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Orbital Implants & Orbital Floors

Discussion in 'Diving Medicine' started by Blindsided, Jan 11, 2018.

  1. Blindsided

    Blindsided Angel Fish

    # of Dives: 0 - 24
    Location: Punta Prima, Menorca
    20
    3
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    Where do I start this post? Scuba has always been on my to do list, but more as a chalk it up as something I'd love to do and certainly when I had two eyes, the romantic notion of becoming an underwater photographer.

    Money, fear and lots of things meant I never did it.

    Fast forward to losing an eye, a completely blown out orbital floor and having a growing list of replacement parts in this vessel, I've hit 40 and on a recent trip to Cuba, I finally 'took the plunge' and did scuba. It would be an understatement to say I'm hooked.

    That was November. A pool dive, 2 ocean dives and in December another pool dive and I've paid to do my PADI OW. I'm yet to book a physical course date (possibly the week after next). But having read through some of the forums, I'm frankly 'bricking it'.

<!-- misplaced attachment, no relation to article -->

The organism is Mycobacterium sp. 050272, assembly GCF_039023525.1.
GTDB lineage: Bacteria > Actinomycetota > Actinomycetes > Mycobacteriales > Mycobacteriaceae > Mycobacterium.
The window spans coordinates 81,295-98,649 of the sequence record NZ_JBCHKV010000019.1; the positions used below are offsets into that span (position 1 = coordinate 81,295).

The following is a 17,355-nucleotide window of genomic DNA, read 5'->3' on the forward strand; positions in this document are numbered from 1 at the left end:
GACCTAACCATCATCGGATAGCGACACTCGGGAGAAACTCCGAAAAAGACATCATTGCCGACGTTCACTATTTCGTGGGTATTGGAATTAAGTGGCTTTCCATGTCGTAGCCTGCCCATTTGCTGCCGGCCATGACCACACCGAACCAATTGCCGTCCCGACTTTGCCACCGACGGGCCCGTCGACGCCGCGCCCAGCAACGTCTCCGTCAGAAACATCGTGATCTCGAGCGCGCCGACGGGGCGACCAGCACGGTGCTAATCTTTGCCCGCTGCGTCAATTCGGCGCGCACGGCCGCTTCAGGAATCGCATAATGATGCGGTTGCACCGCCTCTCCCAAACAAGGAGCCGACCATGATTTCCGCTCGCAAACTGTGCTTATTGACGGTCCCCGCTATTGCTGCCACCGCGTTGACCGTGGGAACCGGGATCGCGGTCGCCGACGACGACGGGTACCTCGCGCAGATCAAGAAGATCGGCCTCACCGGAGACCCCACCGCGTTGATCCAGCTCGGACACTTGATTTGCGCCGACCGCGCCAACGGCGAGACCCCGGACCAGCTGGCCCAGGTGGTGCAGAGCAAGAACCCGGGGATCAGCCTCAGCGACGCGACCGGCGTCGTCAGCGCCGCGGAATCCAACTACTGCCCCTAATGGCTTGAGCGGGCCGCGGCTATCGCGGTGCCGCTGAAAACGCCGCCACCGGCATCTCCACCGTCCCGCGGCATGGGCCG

I'll obviously have to declare in my medical questionnaire that I have a titanium mesh orbital floor and an orbital implant in my sclera where once there used to be a cornea and vitreous fluid and all the other bits that make up an eye.

    After a VERY long post, I guess the crux is:

    1. Does anyone know if these in themselves prevent me from passing that part of the medical.

    2. My orbital implant is made up of a material that allows blood vessels etc to grow through it, in anyone's opinion is that likely to cause a problem to OW depths and could it possibly prevent me from doing AOW or DM (baring in mind that ridiculous romantic notion of underwater photographer)